Some forms of recovery regard willpower as antithetical to recovery from addiction. But the truth is that changing any entrenched pattern of behavior requires the use of willpower, especially when viewing addiction treatment from a harm reduction angle. And although willpower alone may not be sufficient to make radical changes, it’s absolutely necessary.
Kelly McGonigal, author of the book The Willpower Instinct offers some useful concepts to keep in mind when attempting to change behavior. She defines willpower as “the ability to do what matters most, even when it’s difficult or when some part of you doesn’t want to.” She also breaks willpower down into three components: “I will,” “I won’t,” and “I want.”
When gaining control over addictive behavior, you will inevitably need to do things that you don’t necessarily feel like doing, but will ultimately lead to good results. What does this have to do with harm reduction? If you are trying to moderate your drinking, this means you will attend a SMART (Self-Management and Recovery Training) meeting even though you feel like staying on the couch and watching Netflix. If you’re struggling with porn use, this means you will write a cost/balance sheet before you get online even though you feel like skipping that step. It basically boils down to using your willpower to flip the override switch to take an action that’s in your best interest despite whatever you're feeling. The good news is that the more you do it, the stronger your willpower becomes, the easier it is to flip the override switch.
Similarly, you must learn to not do something that may want to do, but will lead to negative consequences. From a harm reduction perspective, this means that if you have a drink limit of three drinks per day, you won’t have a fourth drink despite how badly you want it. Or if you're struggling with sex addiction and have determined that you don’t want to engage in anonymous sex anymore, you won’t do it, no matter how appealing it may seem. Again, you’re building your capacity to make executive decisions despite how you feel. The more you do it, the easier it gets.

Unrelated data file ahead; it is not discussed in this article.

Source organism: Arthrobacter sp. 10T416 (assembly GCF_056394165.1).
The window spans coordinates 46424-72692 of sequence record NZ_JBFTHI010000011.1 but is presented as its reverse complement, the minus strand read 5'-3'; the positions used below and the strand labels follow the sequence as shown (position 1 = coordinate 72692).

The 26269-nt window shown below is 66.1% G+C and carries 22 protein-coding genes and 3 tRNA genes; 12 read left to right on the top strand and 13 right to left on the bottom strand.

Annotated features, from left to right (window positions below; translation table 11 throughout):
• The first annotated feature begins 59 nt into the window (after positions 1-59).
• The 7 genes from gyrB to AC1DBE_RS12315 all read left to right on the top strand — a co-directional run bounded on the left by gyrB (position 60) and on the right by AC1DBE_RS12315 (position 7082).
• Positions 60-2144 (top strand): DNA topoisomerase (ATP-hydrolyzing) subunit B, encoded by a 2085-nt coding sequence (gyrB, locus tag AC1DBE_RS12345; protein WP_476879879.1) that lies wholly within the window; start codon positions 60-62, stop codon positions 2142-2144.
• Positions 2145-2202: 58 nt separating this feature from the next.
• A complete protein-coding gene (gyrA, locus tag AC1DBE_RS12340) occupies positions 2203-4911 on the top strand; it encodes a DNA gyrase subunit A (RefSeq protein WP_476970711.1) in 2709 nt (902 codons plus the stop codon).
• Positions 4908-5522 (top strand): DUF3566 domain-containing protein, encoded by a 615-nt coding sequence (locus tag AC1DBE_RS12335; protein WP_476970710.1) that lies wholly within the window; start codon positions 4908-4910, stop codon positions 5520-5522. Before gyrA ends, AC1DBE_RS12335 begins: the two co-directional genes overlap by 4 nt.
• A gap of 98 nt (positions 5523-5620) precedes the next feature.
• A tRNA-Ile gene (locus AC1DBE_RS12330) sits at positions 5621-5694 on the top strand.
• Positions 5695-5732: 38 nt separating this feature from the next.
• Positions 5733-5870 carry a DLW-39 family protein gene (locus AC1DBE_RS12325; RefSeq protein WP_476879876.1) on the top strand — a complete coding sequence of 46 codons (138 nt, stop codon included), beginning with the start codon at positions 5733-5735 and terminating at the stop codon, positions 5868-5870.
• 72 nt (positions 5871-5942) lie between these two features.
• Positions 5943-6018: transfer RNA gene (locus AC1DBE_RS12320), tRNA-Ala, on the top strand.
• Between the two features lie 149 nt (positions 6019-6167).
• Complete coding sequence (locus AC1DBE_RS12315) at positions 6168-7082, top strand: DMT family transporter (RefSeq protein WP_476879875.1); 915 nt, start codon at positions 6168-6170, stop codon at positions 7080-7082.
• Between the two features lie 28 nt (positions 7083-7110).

You have many voices on your internal committee—some of them looking out for you, some of them not. But whatever it is you truly want for yourself—a new career, a healthier relationship with drugs or alcohol or a satisfying sexual life—that’s going to be the fuel that motivates your ability to say “I will” and “I won’t.” Part of addiction treatment is learning to how to stay in touch with the self-state or the part of you that has undeniable long-term goals. That’s why it is important to flesh these goals out in conversation and on paper as much as possible. We want to strengthen the voices that are looking out for you and give them a bigger seat on the internal committee.
Some closing thoughts: Although you can strengthen your willpower muscle, it’s still a scarce resource. You can only draw on it so much. At some point, if you rely on your willpower too much, you will enter a state of what's called ego-depletion, where your ability to control your impulses is significantly impaired. This is why you should avoid situations where you will end up using your willpower excessively. For example, if you are trying to reduce your drinking, hanging out in a bar all day is an unnecessary drag on your willpower resources. Be smart, arrange your environment to your advantage, and save your willpower for when you need it.